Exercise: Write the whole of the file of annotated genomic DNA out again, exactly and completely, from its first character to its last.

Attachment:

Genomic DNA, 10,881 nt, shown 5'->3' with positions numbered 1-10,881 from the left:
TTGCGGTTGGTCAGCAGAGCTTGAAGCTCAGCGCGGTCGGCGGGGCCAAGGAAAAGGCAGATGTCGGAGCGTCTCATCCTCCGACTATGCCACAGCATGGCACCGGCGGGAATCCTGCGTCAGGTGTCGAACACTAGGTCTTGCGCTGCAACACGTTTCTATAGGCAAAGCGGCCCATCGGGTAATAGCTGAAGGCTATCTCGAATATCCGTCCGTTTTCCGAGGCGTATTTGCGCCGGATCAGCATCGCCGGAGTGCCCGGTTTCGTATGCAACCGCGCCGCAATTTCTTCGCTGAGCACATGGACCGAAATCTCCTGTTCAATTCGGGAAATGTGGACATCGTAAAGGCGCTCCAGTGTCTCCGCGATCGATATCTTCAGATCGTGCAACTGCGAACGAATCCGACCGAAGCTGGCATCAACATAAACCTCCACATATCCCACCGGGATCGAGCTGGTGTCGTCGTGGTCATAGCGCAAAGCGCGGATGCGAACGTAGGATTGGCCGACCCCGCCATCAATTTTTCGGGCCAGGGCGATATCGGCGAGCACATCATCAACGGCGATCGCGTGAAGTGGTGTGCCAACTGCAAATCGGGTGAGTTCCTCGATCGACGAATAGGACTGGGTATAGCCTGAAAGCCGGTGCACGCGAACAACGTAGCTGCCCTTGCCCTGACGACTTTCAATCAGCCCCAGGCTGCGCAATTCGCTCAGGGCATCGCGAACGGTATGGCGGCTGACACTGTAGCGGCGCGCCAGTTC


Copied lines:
Genomic DNA, 10,881 nt, shown 5'->3' with positions numbered 1-10,881 from the left:
TTGCGGTTGGTCAGCAGAGCTTGAAGCTCAGCGCGGTCGGCGGGGCCAAGGAAAAGGCAGATGTCGGAGCGTCTCATCCTCCGACTATGCCACAGCATGGCACCGGCGGGAATCCTGCGTCAGGTGTCGAACACTAGGTCTTGCGCTGCAACACGTTTCTATAGGCAAAGCGGCCCATCGGGTAATAGCTGAAGGCTATCTCGAATATCCGTCCGTTTTCCGAGGCGTATTTGCGCCGGATCAGCATCGCCGGAGTGCCCGGTTTCGTATGCAACCGCGCCGCAATTTCTTCGCTGAGCACATGGACCGAAATCTCCTGTTCAATTCGGGAAATGTGGACATCGTAAAGGCGCTCCAGTGTCTCCGCGATCGATATCTTCAGATCGTGCAACTGCGAACGAATCCGACCGAAGCTGGCATCAACATAAACCTCCACATATCCCACCGGGATCGAGCTGGTGTCGTCGTGGTCATAGCGCAAAGCGCGGATGCGAACGTAGGATTGGCCGACCCCGCCATCAATTTTTCGGGCCAGGGCGATATCGGCGAGCACATCATCAACGGCGATCGCGTGAAGTGGTGTGCCAACTGCAAATCGGGTGAGTTCCTCGATCGACGAATAGGACTGGGTATAGCCTGAAAGCCGGTGCACGCGAACAACGTAGCTGCCCTTGCCCTGACGACTTTCAATCAGCCCCAGGCTGCGCAATTCGCTCAGGGCATCGCGAACGGTATGGCGGCTGACACTGTAGCGGCGCGCCAGTTC